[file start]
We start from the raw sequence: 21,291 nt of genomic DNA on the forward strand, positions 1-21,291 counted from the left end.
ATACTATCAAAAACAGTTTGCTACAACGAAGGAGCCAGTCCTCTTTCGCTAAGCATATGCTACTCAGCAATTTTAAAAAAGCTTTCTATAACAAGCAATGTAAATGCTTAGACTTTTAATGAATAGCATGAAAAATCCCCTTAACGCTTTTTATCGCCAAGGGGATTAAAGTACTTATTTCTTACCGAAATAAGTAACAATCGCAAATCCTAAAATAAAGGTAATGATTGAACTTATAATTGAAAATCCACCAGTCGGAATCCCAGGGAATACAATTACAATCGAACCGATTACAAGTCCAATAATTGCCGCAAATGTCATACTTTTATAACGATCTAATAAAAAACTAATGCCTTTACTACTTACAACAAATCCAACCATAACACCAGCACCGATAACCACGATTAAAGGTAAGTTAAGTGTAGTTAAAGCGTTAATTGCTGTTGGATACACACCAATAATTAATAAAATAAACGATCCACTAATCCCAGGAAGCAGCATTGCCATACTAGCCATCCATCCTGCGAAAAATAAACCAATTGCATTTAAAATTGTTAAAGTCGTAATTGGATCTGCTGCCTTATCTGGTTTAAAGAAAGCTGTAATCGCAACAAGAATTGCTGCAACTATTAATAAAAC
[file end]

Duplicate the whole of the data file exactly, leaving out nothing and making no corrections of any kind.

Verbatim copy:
We start from the raw sequence: 21,291 nt of genomic DNA on the forward strand, positions 1-21,291 counted from the left end.
ATACTATCAAAAACAGTTTGCTACAACGAAGGAGCCAGTCCTCTTTCGCTAAGCATATGCTACTCAGCAATTTTAAAAAAGCTTTCTATAACAAGCAATGTAAATGCTTAGACTTTTAATGAATAGCATGAAAAATCCCCTTAACGCTTTTTATCGCCAAGGGGATTAAAGTACTTATTTCTTACCGAAATAAGTAACAATCGCAAATCCTAAAATAAAGGTAATGATTGAACTTATAATTGAAAATCCACCAGTCGGAATCCCAGGGAATACAATTACAATCGAACCGATTACAAGTCCAATAATTGCCGCAAATGTCATACTTTTATAACGATCTAATAAAAAACTAATGCCTTTACTACTTACAACAAATCCAACCATAACACCAGCACCGATAACCACGATTAAAGGTAAGTTAAGTGTAGTTAAAGCGTTAATTGCTGTTGGATACACACCAATAATTAATAAAATAAACGATCCACTAATCCCAGGAAGCAGCATTGCCATACTAGCCATCCATCCTGCGAAAAATAAACCAATTGCATTTAAAATTGTTAAAGTCGTAATTGGATCTGCTGCCTTATCTGGTTTAAAGAAAGCTGTAATCGCAACAAGAATTGCTGCAACTATTAATAAAAC